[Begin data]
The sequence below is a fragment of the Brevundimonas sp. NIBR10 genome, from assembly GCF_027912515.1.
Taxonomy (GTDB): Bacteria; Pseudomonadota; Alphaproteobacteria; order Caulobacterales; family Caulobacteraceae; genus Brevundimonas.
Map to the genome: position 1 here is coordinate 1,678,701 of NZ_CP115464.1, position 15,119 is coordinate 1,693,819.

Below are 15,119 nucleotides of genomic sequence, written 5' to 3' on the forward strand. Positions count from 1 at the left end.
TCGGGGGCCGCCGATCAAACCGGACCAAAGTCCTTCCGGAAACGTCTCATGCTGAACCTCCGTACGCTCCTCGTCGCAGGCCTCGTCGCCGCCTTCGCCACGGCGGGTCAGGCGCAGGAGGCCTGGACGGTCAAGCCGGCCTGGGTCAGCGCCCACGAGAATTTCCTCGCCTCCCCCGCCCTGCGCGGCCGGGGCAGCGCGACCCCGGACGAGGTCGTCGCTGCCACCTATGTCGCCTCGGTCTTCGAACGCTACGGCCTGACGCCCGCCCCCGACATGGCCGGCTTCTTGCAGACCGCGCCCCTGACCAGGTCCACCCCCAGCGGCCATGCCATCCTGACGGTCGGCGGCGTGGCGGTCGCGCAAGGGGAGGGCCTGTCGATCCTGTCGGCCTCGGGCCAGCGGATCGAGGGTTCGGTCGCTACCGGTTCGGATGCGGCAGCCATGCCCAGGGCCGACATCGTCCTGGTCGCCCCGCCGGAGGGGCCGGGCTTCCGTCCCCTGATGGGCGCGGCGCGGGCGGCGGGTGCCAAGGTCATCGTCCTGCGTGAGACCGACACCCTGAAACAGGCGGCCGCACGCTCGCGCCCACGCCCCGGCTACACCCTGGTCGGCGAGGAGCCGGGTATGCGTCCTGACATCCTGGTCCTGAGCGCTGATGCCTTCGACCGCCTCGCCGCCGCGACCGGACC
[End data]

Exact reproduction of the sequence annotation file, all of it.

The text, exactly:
The sequence below is a fragment of the Brevundimonas sp. NIBR10 genome, from assembly GCF_027912515.1.
Taxonomy (GTDB): Bacteria; Pseudomonadota; Alphaproteobacteria; order Caulobacterales; family Caulobacteraceae; genus Brevundimonas.
Map to the genome: position 1 here is coordinate 1,678,701 of NZ_CP115464.1, position 15,119 is coordinate 1,693,819.

Below are 15,119 nucleotides of genomic sequence, written 5' to 3' on the forward strand. Positions count from 1 at the left end.
TCGGGGGCCGCCGATCAAACCGGACCAAAGTCCTTCCGGAAACGTCTCATGCTGAACCTCCGTACGCTCCTCGTCGCAGGCCTCGTCGCCGCCTTCGCCACGGCGGGTCAGGCGCAGGAGGCCTGGACGGTCAAGCCGGCCTGGGTCAGCGCCCACGAGAATTTCCTCGCCTCCCCCGCCCTGCGCGGCCGGGGCAGCGCGACCCCGGACGAGGTCGTCGCTGCCACCTATGTCGCCTCGGTCTTCGAACGCTACGGCCTGACGCCCGCCCCCGACATGGCCGGCTTCTTGCAGACCGCGCCCCTGACCAGGTCCACCCCCAGCGGCCATGCCATCCTGACGGTCGGCGGCGTGGCGGTCGCGCAAGGGGAGGGCCTGTCGATCCTGTCGGCCTCGGGCCAGCGGATCGAGGGTTCGGTCGCTACCGGTTCGGATGCGGCAGCCATGCCCAGGGCCGACATCGTCCTGGTCGCCCCGCCGGAGGGGCCGGGCTTCCGTCCCCTGATGGGCGCGGCGCGGGCGGCGGGTGCCAAGGTCATCGTCCTGCGTGAGACCGACACCCTGAAACAGGCGGCCGCACGCTCGCGCCCACGCCCCGGCTACACCCTGGTCGGCGAGGAGCCGGGTATGCGTCCTGACATCCTGGTCCTGAGCGCTGATGCCTTCGACCGCCTCGCCGCCGCGACCGGACC